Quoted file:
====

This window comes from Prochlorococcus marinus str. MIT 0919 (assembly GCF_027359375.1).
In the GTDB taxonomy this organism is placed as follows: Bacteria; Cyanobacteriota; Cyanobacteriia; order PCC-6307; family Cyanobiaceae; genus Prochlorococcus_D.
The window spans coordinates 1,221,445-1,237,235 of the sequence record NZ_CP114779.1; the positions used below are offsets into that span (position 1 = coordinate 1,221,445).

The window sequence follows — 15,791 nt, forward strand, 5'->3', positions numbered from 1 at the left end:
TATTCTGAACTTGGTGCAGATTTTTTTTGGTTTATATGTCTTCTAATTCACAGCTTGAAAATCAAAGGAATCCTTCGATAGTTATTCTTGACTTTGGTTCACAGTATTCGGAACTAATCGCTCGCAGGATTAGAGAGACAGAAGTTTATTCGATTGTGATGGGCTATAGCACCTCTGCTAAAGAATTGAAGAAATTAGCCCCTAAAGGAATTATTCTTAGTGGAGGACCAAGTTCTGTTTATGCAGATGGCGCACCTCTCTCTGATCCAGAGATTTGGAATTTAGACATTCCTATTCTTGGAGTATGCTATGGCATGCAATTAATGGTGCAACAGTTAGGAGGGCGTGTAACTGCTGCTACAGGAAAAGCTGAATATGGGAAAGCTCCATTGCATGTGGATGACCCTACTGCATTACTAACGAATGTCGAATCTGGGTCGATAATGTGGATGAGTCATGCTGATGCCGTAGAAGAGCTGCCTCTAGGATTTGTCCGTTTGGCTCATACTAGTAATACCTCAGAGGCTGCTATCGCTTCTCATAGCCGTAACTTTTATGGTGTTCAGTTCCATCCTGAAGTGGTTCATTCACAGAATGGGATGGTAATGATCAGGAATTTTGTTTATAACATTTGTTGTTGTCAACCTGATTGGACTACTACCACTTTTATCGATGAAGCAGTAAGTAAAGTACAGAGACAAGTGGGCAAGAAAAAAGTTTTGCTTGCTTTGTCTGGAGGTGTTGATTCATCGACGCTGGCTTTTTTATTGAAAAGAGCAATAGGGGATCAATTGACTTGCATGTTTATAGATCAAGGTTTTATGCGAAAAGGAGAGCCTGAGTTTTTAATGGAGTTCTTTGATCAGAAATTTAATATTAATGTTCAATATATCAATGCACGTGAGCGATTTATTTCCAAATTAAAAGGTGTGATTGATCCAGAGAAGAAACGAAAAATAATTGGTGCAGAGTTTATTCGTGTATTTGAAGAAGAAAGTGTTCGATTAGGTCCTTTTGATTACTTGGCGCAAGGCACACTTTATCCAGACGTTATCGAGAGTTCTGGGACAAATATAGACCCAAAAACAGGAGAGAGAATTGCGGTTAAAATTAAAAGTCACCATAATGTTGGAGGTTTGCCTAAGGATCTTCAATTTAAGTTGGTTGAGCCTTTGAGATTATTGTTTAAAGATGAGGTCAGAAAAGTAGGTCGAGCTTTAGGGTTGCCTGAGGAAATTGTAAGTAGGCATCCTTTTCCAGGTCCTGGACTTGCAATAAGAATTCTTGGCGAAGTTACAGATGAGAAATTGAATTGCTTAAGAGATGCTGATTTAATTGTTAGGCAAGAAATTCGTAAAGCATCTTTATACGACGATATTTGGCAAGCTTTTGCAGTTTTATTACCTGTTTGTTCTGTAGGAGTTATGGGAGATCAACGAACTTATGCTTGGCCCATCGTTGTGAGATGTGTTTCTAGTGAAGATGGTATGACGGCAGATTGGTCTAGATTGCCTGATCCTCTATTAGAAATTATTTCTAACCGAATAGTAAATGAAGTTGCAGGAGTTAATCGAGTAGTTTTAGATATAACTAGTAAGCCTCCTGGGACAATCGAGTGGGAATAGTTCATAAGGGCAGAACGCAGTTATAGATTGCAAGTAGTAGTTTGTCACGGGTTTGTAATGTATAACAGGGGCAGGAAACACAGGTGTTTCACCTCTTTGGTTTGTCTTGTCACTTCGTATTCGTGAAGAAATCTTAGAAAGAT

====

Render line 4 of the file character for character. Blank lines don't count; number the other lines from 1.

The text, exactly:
The window sequence follows — 15,791 nt, forward strand, 5'->3', positions numbered from 1 at the left end: